Around 5,000 protesters, predominantly women migrant workers from Indonesia and the Philippines, joined the march organised by the Hong Kong People’s Alliance Against the WTO – a broad coordinating group in which the HKCTU trade union organisation plays a key role.
By Laurence Coates with the CWI campaign team in Hong Kong
The target of their anger is the sixth ministerial meeting of the big business-dominated global trade body which started on Tuesday, 13 December. For more information on the WTO meeting itself, which is beset by major internal bickering, see Hong Kong: New WTO Fiasco?.
Migrants out in force
Despite massive propaganda by Hong Kong’s unelected government aimed at portraying the protesters as violent troublemakers, the demonstration was “like a carnival”, according to the South China Morning Post. Colourful floats, one depicting the WTO as a giant octopus strangling the world’s poor majority, made a striking contrast to the familiar skyscrapers of one of Asia’s biggest financial centres. Dancers, drummers and musicians, even a human chicken with a placard “WTO more deadly than bird flu”, added to the fun.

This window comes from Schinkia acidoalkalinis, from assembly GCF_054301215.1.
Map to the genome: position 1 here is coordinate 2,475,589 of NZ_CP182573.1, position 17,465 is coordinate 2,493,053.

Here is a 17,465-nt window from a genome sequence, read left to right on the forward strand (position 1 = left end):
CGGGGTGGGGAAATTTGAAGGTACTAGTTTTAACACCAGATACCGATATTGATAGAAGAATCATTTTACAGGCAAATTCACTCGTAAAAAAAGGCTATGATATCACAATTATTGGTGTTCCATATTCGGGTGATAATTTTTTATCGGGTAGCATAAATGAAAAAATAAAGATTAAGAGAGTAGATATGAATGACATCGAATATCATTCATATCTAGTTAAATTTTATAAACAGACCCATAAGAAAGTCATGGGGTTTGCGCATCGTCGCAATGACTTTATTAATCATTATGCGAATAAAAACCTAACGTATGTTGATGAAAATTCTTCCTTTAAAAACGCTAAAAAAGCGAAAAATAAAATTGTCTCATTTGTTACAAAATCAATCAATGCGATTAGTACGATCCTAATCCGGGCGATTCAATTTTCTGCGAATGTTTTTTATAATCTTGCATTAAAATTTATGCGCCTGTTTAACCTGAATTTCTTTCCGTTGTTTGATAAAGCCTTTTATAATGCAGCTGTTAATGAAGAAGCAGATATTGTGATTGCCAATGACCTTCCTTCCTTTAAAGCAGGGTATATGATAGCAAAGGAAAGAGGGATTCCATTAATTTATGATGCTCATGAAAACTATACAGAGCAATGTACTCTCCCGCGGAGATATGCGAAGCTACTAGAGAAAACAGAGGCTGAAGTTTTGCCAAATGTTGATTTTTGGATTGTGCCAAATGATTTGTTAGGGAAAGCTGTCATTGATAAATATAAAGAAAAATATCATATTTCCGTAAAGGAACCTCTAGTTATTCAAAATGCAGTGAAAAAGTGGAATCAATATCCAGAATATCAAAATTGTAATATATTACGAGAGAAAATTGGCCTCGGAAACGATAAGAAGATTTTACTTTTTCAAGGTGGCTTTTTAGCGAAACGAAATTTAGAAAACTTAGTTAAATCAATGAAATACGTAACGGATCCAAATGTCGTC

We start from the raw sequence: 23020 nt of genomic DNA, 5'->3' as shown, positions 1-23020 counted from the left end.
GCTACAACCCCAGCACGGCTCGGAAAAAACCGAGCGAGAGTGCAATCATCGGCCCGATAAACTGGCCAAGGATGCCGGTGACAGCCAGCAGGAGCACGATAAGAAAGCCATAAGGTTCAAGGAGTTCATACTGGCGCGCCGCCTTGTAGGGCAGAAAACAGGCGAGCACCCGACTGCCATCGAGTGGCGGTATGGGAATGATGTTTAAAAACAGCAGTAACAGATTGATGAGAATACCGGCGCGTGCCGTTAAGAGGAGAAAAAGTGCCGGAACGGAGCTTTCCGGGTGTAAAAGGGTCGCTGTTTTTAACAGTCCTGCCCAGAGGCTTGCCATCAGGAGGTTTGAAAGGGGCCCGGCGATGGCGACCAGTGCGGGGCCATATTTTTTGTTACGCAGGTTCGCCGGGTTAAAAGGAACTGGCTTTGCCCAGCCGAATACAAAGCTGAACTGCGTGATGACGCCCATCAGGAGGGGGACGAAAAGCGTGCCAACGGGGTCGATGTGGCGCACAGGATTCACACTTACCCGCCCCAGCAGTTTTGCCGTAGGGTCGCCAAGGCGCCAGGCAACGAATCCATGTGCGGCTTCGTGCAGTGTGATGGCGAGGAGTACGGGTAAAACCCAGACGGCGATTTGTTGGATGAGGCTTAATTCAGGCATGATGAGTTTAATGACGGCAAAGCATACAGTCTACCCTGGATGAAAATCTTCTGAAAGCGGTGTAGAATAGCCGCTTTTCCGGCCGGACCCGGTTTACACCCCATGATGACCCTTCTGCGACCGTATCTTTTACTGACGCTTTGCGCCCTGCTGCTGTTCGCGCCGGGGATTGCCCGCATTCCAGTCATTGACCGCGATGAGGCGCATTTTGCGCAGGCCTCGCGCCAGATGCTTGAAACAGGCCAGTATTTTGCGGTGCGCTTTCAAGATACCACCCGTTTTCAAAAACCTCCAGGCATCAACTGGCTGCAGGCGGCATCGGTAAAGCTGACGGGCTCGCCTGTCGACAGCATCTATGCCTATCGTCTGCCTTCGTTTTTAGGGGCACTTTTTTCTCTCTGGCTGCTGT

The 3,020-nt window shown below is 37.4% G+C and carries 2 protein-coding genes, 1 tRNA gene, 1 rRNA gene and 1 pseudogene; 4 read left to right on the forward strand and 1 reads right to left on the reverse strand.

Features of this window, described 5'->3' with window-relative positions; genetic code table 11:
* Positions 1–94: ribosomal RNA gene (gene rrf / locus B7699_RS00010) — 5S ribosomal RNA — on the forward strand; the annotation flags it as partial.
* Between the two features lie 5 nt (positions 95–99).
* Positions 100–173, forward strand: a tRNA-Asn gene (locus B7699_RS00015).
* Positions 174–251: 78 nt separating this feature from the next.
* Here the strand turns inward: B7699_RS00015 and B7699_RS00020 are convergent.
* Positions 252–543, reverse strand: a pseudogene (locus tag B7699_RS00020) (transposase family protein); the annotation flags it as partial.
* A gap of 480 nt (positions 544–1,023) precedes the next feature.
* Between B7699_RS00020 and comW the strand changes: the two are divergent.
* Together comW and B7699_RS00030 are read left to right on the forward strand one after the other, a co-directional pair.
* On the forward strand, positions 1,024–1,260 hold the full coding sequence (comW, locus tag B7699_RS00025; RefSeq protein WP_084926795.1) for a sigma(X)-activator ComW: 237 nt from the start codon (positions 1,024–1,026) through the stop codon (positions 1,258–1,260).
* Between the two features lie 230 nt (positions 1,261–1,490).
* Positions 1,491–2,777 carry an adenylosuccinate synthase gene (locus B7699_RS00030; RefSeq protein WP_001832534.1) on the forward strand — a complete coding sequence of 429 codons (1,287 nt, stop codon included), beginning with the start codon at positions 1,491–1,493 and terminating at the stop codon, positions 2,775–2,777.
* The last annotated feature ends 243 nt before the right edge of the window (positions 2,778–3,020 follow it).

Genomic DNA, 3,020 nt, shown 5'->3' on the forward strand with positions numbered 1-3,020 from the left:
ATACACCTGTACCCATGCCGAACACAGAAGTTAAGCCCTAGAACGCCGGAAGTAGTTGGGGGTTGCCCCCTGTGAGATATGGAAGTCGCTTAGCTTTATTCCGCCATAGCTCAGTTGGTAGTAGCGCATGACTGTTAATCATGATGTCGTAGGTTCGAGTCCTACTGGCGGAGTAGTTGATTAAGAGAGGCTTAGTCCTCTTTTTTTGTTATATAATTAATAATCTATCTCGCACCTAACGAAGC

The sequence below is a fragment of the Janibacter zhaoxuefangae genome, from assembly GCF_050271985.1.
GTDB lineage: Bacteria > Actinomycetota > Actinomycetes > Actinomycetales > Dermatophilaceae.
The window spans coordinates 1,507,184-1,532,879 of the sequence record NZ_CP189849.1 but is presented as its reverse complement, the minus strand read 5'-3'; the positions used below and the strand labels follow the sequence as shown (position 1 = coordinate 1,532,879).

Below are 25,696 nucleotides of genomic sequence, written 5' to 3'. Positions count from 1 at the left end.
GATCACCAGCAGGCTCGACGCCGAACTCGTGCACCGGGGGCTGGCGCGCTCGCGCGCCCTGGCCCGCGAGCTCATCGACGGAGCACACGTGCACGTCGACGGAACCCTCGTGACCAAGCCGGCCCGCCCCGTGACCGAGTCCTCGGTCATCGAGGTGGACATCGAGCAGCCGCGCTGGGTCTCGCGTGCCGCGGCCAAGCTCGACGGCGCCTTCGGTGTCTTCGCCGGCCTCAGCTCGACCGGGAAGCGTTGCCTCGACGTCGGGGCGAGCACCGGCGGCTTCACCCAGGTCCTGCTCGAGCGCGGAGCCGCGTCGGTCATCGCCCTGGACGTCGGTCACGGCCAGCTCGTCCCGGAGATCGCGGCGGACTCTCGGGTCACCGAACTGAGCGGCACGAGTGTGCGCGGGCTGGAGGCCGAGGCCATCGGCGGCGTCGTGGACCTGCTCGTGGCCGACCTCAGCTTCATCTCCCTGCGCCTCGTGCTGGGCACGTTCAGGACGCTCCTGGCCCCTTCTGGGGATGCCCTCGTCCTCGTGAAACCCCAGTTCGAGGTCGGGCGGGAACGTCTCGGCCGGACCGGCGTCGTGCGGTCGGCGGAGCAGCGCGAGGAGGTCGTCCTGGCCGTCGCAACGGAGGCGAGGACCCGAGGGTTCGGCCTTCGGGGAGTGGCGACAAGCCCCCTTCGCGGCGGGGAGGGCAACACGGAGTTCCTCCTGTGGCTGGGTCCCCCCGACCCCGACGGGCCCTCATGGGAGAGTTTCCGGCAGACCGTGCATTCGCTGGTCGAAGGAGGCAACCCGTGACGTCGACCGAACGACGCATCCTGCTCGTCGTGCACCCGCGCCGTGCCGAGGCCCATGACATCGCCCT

The prize for most effective organisation undoubtedly goes to the more than 2,000 Indonesian and Filipino women workers whose colourful anti-WTO outfits, singing and chanting dominated the event. There are 80,000 migrant workers in Hong Kong, mostly domestic workers caring for children and the elderly. They have one day off per week – Sunday – and last Sunday used the occasion to press their demands for higher pay and better job security. “No to Commodification of Migrants – Stop GATS!” was one slogan, on dozens of red T-shirts. It is aimed at the WTO’s infamous General Agreement on Trade in Services which, if approved, would intensify the exploitation of these workers.
“Farmers, fishermen and workers are forced to work overseas because they cannot find jobs in Indonesia,” said Panny Sri, who has worked in Hong Kong for two years. “They are unemployed because our government supports the WTO.”